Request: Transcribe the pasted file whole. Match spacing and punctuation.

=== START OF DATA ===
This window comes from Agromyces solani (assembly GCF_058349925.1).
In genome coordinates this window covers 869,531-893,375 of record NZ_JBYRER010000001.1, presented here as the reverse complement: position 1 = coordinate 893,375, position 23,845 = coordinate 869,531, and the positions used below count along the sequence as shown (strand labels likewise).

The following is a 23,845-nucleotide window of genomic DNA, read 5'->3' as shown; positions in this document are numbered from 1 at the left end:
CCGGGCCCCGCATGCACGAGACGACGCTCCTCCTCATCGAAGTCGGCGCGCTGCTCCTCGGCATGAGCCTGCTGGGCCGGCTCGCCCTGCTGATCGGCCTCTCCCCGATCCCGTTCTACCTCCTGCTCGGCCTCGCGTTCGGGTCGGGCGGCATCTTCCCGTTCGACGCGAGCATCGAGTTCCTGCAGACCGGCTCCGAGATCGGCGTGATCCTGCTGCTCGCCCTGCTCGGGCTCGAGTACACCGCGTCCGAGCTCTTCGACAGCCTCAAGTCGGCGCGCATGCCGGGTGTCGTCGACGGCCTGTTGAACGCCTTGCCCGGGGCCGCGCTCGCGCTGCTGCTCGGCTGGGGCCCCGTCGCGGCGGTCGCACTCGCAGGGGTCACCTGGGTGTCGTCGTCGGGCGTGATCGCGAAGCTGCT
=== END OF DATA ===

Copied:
This window comes from Agromyces solani (assembly GCF_058349925.1).
In genome coordinates this window covers 869,531-893,375 of record NZ_JBYRER010000001.1, presented here as the reverse complement: position 1 = coordinate 893,375, position 23,845 = coordinate 869,531, and the positions used below count along the sequence as shown (strand labels likewise).

The following is a 23,845-nucleotide window of genomic DNA, read 5'->3' as shown; positions in this document are numbered from 1 at the left end:
CCGGGCCCCGCATGCACGAGACGACGCTCCTCCTCATCGAAGTCGGCGCGCTGCTCCTCGGCATGAGCCTGCTGGGCCGGCTCGCCCTGCTGATCGGCCTCTCCCCGATCCCGTTCTACCTCCTGCTCGGCCTCGCGTTCGGGTCGGGCGGCATCTTCCCGTTCGACGCGAGCATCGAGTTCCTGCAGACCGGCTCCGAGATCGGCGTGATCCTGCTGCTCGCCCTGCTCGGGCTCGAGTACACCGCGTCCGAGCTCTTCGACAGCCTCAAGTCGGCGCGCATGCCGGGTGTCGTCGACGGCCTGTTGAACGCCTTGCCCGGGGCCGCGCTCGCGCTGCTGCTCGGCTGGGGCCCCGTCGCGGCGGTCGCACTCGCAGGGGTCACCTGGGTGTCGTCGTCGGGCGTGATCGCGAAGCTGCT